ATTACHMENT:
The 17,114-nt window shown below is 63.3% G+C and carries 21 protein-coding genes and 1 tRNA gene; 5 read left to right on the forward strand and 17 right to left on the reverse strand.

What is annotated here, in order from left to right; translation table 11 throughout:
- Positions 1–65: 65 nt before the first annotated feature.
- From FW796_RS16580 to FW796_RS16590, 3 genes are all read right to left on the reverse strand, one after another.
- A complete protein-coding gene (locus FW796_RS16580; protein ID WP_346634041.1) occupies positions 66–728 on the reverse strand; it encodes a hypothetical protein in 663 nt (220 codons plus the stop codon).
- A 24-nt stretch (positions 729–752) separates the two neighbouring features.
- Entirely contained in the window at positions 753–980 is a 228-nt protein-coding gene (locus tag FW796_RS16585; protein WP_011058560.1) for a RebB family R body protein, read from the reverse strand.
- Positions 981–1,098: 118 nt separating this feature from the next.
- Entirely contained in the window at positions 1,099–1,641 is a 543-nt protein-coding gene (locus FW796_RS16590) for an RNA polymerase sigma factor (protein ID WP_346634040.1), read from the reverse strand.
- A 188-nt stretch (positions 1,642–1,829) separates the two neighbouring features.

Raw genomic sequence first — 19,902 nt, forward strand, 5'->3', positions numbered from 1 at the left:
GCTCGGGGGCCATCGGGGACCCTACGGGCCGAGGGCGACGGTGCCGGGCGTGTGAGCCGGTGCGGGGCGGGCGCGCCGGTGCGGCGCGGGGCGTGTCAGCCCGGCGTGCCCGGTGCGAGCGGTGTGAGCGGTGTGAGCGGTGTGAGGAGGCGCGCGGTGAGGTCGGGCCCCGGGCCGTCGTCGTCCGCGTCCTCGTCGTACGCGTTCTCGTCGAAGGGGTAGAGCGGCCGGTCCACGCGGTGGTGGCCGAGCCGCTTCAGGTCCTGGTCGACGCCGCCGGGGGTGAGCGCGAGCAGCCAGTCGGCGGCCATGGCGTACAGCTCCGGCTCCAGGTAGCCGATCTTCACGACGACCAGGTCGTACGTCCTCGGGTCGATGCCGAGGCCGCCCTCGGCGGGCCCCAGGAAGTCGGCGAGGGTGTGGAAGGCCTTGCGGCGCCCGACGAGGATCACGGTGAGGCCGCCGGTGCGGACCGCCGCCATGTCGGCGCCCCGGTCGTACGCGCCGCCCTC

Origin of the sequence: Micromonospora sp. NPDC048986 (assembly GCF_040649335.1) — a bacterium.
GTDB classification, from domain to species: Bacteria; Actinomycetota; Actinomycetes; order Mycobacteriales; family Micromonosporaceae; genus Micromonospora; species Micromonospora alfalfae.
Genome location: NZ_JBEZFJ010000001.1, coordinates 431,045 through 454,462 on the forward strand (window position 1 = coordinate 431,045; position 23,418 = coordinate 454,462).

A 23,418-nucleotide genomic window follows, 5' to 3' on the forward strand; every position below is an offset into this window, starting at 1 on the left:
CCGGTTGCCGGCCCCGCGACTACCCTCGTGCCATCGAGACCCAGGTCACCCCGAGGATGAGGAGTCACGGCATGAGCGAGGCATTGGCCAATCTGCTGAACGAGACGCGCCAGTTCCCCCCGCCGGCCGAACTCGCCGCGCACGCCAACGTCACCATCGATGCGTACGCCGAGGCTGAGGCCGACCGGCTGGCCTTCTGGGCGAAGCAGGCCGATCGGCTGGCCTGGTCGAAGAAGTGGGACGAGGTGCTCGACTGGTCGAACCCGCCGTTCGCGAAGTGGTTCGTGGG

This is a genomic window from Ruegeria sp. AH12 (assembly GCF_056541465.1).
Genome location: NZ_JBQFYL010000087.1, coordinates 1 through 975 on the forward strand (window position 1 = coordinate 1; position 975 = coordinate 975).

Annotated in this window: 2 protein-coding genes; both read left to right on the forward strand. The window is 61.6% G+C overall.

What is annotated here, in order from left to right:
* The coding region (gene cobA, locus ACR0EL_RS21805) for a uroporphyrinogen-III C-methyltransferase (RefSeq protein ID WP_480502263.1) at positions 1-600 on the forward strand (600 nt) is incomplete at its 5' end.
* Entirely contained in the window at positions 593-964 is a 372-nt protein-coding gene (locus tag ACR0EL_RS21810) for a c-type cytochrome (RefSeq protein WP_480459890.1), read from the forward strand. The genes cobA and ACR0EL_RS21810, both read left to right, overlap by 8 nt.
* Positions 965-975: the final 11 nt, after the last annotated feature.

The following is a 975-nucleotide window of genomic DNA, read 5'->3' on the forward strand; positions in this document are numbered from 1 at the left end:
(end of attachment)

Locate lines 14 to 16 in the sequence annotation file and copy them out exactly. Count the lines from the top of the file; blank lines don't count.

GTDB classification, from domain to species: Bacteria; Actinomycetota; Actinomycetes; order Mycobacteriales; family Micromonosporaceae; genus Micromonospora; species Micromonospora alfalfae.
Genome location: NZ_JBEZFJ010000001.1, coordinates 431,045 through 454,462 on the forward strand (window position 1 = coordinate 431,045; position 23,418 = coordinate 454,462).

A 23,418-nucleotide genomic window follows, 5' to 3' on the forward strand; every position below is an offset into this window, starting at 1 on the left: